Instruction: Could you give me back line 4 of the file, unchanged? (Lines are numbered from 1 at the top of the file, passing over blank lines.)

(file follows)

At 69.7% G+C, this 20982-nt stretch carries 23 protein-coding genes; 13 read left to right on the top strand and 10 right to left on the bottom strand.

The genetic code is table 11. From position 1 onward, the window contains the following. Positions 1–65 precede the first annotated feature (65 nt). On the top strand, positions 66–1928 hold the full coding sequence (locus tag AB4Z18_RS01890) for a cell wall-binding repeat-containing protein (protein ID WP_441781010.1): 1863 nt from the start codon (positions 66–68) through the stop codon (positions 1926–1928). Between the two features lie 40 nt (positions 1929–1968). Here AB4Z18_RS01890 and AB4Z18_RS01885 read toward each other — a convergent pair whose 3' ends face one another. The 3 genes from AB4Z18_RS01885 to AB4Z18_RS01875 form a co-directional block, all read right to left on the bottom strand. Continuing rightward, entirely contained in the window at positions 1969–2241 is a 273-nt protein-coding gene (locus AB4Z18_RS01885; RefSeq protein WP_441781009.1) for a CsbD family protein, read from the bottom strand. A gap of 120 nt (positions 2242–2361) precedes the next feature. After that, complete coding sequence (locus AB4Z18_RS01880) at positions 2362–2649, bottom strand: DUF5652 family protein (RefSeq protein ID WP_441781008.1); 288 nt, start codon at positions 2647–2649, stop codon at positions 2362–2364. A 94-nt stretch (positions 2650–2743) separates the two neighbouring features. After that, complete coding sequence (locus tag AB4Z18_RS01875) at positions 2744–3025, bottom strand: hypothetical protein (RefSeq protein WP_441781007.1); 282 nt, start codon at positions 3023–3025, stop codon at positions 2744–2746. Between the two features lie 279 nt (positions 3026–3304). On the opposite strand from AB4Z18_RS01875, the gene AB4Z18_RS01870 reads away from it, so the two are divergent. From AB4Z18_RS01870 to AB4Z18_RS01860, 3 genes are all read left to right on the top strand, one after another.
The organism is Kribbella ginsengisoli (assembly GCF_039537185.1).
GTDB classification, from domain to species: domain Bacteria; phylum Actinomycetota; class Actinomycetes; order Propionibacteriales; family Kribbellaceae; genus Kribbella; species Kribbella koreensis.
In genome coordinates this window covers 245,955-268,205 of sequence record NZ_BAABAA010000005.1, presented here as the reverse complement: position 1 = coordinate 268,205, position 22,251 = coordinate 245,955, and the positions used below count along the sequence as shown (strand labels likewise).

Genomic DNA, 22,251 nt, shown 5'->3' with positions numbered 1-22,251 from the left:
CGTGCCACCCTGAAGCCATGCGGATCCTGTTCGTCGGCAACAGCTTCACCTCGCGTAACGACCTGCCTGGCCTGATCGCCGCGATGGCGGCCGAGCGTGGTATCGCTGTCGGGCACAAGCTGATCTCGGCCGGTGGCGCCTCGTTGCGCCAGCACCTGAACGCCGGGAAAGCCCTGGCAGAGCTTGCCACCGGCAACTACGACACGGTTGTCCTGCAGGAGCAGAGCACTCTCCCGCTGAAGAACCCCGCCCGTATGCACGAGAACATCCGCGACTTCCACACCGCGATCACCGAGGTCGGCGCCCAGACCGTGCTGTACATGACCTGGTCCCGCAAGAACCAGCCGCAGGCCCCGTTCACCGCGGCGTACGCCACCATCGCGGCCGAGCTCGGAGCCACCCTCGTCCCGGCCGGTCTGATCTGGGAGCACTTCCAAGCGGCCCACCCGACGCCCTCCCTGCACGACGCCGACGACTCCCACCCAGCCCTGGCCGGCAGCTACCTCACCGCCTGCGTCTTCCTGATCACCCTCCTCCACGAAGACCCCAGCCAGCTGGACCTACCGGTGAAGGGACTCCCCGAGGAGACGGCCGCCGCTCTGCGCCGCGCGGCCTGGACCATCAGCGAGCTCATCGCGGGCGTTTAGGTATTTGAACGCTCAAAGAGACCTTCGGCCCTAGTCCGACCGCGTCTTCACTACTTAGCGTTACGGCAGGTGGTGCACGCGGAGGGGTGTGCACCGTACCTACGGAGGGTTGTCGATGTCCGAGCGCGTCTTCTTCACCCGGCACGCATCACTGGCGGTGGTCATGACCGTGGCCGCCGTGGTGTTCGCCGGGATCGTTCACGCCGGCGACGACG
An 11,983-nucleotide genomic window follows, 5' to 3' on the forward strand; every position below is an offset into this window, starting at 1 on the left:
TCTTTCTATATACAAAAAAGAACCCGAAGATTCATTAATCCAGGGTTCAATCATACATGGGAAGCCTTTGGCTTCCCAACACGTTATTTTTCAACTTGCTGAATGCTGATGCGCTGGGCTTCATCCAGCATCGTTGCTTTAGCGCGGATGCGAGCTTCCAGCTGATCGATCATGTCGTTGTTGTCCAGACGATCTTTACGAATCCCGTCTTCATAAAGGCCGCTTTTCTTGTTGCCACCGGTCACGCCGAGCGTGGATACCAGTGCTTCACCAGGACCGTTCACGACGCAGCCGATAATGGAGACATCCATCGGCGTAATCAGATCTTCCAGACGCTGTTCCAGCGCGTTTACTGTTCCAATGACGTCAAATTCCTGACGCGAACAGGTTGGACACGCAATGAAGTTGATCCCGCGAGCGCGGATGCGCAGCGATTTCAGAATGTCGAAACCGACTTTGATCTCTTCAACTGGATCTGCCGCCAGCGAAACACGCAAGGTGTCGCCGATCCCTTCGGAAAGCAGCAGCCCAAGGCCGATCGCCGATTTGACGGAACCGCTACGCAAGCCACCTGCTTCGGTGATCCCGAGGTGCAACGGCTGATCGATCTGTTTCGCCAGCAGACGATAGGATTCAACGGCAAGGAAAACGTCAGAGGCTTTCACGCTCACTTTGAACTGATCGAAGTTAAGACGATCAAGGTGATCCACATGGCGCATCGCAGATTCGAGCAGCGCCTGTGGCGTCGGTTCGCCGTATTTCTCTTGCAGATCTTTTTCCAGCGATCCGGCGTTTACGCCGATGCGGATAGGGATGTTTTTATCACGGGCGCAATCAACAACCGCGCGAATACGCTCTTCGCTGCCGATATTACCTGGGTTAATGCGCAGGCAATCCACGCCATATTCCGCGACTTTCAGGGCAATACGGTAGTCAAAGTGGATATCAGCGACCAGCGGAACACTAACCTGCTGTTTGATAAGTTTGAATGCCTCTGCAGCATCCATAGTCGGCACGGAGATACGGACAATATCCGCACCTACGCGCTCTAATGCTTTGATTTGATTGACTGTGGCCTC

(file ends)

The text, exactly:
GTDB classification, from domain to species: domain Bacteria; phylum Actinomycetota; class Actinomycetes; order Propionibacteriales; family Kribbellaceae; genus Kribbella; species Kribbella koreensis.